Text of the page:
Introduction Airway obstruction is a treatable cause of potentially preventable death on the battlefield. Emergency cricothyrotomies are rarely performed in developed countries, but are a common prehospital procedure in recent conflicts in Iraq and Afghanistan. We describe prehospital airway interventions performed on pediatric casualties with a focus on cricothyrotomy during these recent conflicts. Materials and Methods This is a secondary analysis of previously published dataset from the Department of Defense Trauma Registry for pediatric encounters from January 2007 to January 2017. Within our dataset we searched for all instances of airway interventions in the prehospital setting. Results During this time, there were 3,439 pediatric casualties in the registry with a total of 18 prehospital cricothyrotomies and 211 prehospital intubations. For cricothyrotomies, the median age was 10 years, most (72.2%) were male, median composite injury score was 25, most were injured by explosive (44.4%), more commonly located in Afghanistan (77.8%), and approximately half survived to hospital discharge (44.4%). The head was most frequently injured (44.4%). Of those undergoing endotracheal intubation, the median age was 10 years, most (75.8%) were male, median injury score was 17, most were injured by explosives (53.5%), most were in Afghanistan (85.7%), and most survived to hospital discharge (66.8%). The head/neck most frequently had a serious injury (56.8%). Conclusions In this dataset, 6.8% of children underwent prehospital intubation and 0.5% underwent prehospital cricothyrotomy. Airway interventions were frequently associated with head injuries. This highlights the importance of training and equipping prehospital medical personnel for pediatric trauma care in accordance with military clinical practice guidelines.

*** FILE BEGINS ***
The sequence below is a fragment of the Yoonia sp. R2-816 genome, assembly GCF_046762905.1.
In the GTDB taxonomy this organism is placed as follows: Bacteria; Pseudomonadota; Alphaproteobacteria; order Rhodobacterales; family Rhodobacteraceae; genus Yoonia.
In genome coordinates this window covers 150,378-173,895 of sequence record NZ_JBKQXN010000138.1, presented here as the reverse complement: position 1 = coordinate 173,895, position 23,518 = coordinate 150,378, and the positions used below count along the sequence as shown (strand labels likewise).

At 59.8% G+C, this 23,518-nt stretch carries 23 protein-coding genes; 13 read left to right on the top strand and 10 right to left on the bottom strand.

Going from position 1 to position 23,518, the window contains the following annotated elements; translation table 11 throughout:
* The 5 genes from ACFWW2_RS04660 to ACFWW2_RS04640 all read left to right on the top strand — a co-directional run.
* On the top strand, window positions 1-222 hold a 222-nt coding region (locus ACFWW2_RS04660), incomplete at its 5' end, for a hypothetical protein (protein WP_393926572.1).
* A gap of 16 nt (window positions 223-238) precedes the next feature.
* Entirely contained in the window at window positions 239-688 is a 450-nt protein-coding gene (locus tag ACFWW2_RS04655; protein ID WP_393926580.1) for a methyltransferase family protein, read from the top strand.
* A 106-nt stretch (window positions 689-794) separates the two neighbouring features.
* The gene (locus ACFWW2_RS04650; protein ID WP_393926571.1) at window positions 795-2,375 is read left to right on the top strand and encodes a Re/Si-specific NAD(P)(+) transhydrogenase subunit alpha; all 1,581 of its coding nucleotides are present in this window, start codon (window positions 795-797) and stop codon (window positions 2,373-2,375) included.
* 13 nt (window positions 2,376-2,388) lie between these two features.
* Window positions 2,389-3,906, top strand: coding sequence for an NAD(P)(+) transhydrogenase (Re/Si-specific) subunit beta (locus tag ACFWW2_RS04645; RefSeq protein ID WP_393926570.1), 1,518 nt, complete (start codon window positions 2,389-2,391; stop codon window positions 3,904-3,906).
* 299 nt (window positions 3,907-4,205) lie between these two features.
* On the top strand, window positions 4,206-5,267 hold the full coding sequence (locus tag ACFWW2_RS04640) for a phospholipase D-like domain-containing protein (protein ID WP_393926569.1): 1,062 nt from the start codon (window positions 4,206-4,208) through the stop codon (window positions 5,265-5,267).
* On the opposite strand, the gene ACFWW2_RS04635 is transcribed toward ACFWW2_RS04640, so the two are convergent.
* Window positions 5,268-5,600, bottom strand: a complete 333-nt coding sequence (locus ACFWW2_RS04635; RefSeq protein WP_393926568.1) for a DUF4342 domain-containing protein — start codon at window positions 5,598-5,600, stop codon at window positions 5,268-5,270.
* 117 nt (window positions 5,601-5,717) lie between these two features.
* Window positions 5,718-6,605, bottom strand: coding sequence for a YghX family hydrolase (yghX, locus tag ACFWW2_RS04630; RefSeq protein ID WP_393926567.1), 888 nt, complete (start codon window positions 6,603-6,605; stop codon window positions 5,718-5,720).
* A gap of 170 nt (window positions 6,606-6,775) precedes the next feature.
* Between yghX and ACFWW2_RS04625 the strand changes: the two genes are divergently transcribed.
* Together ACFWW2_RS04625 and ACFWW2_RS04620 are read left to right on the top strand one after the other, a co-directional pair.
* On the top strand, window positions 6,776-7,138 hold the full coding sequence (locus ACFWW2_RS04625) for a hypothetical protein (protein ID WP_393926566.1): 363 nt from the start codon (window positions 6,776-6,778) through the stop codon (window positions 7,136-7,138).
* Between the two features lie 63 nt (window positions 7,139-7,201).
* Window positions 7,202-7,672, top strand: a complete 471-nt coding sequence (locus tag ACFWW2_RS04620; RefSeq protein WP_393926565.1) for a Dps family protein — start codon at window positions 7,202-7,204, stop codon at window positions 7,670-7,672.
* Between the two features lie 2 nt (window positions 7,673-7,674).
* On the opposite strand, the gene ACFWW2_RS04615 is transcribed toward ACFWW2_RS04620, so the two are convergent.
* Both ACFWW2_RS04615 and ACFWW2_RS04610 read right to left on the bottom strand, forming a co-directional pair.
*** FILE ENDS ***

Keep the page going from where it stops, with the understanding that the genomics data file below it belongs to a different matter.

ASJC Scopus subject areas
- Public Health, Environmental and Occupational Health